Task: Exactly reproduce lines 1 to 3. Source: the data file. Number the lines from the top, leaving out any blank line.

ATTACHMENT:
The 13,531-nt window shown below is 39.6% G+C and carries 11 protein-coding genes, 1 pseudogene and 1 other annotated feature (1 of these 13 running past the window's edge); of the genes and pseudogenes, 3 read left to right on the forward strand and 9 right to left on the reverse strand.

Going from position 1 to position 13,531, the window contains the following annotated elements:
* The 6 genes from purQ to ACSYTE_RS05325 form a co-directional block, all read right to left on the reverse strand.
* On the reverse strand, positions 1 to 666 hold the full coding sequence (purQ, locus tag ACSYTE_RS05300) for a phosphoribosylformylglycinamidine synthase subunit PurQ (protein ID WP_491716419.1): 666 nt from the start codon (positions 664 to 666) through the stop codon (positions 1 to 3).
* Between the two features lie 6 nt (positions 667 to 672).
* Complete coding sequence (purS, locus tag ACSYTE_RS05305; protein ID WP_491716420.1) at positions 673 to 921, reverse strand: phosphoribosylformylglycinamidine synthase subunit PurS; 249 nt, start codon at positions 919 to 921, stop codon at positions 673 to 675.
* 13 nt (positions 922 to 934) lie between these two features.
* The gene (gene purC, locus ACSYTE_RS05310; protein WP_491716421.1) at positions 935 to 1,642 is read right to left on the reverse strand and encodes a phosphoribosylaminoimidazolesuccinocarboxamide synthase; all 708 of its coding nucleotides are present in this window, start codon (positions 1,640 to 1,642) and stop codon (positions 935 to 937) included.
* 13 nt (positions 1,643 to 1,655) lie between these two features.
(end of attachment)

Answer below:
The 13,531-nt window shown below is 39.6% G+C and carries 11 protein-coding genes, 1 pseudogene and 1 other annotated feature (1 of these 13 running past the window's edge); of the genes and pseudogenes, 3 read left to right on the forward strand and 9 right to left on the reverse strand.

Going from position 1 to position 13,531, the window contains the following annotated elements:
* The 6 genes from purQ to ACSYTE_RS05325 form a co-directional block, all read right to left on the reverse strand.